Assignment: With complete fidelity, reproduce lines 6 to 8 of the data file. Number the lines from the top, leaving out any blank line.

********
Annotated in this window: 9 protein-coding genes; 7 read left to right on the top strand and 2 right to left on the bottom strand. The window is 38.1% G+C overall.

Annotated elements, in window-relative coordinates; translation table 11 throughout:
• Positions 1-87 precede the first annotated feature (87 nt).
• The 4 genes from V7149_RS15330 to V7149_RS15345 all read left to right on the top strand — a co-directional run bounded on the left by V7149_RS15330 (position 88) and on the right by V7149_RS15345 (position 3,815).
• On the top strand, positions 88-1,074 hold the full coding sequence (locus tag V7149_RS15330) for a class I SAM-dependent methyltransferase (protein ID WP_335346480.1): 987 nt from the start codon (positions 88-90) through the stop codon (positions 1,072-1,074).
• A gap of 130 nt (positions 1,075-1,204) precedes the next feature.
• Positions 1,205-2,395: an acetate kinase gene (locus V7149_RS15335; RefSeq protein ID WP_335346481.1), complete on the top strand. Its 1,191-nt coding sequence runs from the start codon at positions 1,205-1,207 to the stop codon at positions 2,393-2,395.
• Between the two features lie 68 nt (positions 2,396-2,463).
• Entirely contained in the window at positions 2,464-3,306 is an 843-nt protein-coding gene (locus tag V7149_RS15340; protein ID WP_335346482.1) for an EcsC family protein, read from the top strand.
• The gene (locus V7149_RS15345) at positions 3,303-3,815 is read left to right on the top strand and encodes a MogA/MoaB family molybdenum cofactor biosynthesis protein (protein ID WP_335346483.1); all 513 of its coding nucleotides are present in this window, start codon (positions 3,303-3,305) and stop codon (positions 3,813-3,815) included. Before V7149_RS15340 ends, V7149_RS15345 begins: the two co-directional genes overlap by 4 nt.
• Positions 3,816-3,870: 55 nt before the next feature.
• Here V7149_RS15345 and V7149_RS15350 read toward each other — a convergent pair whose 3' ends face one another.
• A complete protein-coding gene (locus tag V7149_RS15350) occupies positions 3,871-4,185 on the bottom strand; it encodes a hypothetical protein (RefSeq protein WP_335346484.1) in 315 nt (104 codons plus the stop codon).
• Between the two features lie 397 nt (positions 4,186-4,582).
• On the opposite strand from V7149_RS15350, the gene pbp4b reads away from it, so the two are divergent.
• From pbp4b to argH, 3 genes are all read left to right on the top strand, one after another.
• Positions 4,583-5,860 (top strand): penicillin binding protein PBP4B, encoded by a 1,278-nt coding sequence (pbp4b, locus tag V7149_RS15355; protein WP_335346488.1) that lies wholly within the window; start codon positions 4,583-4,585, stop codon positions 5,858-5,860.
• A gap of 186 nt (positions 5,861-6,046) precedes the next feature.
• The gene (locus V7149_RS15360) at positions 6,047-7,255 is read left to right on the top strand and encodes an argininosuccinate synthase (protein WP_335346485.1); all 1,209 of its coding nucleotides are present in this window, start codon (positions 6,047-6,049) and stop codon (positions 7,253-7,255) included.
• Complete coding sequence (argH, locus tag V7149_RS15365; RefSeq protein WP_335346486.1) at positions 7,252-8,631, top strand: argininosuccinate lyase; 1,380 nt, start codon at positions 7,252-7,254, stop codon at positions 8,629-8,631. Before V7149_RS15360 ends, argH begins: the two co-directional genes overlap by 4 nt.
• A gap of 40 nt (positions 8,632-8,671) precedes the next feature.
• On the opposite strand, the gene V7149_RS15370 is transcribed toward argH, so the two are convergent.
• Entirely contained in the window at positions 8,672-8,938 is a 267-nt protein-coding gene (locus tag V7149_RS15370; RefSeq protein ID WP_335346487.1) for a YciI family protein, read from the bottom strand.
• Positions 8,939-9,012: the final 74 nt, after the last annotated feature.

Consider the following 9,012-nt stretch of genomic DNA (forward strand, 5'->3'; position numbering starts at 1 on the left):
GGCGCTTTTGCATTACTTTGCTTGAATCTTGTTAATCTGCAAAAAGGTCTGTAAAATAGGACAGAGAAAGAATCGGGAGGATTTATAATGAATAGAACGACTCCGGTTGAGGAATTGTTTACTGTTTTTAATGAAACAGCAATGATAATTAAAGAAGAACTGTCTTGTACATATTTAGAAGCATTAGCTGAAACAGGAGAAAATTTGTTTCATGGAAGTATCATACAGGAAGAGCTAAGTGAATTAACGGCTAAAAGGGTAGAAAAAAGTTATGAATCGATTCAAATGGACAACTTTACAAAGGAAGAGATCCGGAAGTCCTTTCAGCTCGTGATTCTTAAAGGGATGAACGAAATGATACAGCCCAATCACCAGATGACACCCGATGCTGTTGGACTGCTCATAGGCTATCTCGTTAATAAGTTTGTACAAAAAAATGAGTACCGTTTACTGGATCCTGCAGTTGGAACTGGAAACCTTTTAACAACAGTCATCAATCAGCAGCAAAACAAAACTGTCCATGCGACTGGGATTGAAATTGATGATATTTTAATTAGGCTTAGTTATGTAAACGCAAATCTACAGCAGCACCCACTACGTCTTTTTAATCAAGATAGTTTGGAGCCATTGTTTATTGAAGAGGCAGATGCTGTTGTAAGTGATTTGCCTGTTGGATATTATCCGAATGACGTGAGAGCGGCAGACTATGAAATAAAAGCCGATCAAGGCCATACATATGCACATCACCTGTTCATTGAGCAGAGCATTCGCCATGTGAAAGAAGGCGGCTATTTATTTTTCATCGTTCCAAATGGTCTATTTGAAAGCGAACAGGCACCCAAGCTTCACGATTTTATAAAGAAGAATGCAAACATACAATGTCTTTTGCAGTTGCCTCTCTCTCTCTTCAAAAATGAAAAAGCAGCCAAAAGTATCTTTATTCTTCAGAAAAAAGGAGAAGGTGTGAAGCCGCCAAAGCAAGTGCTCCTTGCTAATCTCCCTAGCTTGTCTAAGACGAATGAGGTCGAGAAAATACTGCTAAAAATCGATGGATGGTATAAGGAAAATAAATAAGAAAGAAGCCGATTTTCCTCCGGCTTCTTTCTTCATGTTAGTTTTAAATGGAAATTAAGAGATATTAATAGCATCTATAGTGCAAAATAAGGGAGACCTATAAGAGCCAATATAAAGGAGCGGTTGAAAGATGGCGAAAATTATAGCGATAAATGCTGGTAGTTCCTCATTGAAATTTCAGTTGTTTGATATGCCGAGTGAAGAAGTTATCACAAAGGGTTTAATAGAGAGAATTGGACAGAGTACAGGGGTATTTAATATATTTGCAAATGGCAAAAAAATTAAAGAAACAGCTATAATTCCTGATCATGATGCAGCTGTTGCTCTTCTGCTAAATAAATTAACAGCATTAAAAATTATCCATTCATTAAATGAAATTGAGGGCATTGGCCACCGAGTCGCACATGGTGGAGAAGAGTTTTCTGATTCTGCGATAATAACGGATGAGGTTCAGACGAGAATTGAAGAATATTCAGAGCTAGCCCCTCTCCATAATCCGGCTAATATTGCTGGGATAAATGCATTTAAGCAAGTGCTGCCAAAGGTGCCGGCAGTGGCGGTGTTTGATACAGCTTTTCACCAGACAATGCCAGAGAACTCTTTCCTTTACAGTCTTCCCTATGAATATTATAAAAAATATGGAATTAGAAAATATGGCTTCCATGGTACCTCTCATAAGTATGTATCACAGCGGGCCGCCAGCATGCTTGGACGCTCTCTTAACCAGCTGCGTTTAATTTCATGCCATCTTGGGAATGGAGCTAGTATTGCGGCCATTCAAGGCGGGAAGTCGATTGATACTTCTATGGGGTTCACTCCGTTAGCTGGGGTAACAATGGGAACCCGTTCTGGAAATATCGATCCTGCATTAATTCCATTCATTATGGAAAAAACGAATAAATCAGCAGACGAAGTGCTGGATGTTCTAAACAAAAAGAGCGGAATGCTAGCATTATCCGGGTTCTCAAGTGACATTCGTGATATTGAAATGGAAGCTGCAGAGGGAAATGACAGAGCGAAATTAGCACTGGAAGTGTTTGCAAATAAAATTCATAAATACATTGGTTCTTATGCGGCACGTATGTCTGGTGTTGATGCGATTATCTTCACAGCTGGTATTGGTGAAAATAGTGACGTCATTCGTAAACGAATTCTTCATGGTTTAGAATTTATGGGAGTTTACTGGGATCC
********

• A gap of 130 nt (positions 1,075-1,204) precedes the next feature.
• Positions 1,205-2,395: an acetate kinase gene (locus V7149_RS15335; RefSeq protein ID WP_335346481.1), complete on the top strand. Its 1,191-nt coding sequence runs from the start codon at positions 1,205-1,207 to the stop codon at positions 2,393-2,395.
• Between the two features lie 68 nt (positions 2,396-2,463).